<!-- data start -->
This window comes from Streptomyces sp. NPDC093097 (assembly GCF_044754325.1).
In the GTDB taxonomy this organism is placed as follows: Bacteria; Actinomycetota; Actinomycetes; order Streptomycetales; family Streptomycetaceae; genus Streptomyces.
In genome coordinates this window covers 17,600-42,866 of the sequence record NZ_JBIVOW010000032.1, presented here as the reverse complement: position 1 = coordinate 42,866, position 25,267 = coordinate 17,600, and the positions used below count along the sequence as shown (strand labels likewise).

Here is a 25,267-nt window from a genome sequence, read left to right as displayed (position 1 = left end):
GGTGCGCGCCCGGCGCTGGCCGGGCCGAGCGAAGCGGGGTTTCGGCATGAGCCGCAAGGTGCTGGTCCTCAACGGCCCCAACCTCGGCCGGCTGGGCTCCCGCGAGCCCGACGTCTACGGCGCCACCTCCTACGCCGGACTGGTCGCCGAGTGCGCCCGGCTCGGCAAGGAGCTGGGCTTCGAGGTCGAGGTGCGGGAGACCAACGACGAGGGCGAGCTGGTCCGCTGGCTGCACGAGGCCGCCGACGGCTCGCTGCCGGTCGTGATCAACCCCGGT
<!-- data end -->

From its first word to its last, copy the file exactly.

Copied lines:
This window comes from Streptomyces sp. NPDC093097 (assembly GCF_044754325.1).
In the GTDB taxonomy this organism is placed as follows: Bacteria; Actinomycetota; Actinomycetes; order Streptomycetales; family Streptomycetaceae; genus Streptomyces.
In genome coordinates this window covers 17,600-42,866 of the sequence record NZ_JBIVOW010000032.1, presented here as the reverse complement: position 1 = coordinate 42,866, position 25,267 = coordinate 17,600, and the positions used below count along the sequence as shown (strand labels likewise).

Here is a 25,267-nt window from a genome sequence, read left to right as displayed (position 1 = left end):
GGTGCGCGCCCGGCGCTGGCCGGGCCGAGCGAAGCGGGGTTTCGGCATGAGCCGCAAGGTGCTGGTCCTCAACGGCCCCAACCTCGGCCGGCTGGGCTCCCGCGAGCCCGACGTCTACGGCGCCACCTCCTACGCCGGACTGGTCGCCGAGTGCGCCCGGCTCGGCAAGGAGCTGGGCTTCGAGGTCGAGGTGCGGGAGACCAACGACGAGGGCGAGCTGGTCCGCTGGCTGCACGAGGCCGCCGACGGCTCGCTGCCGGTCGTGATCAACCCCGGT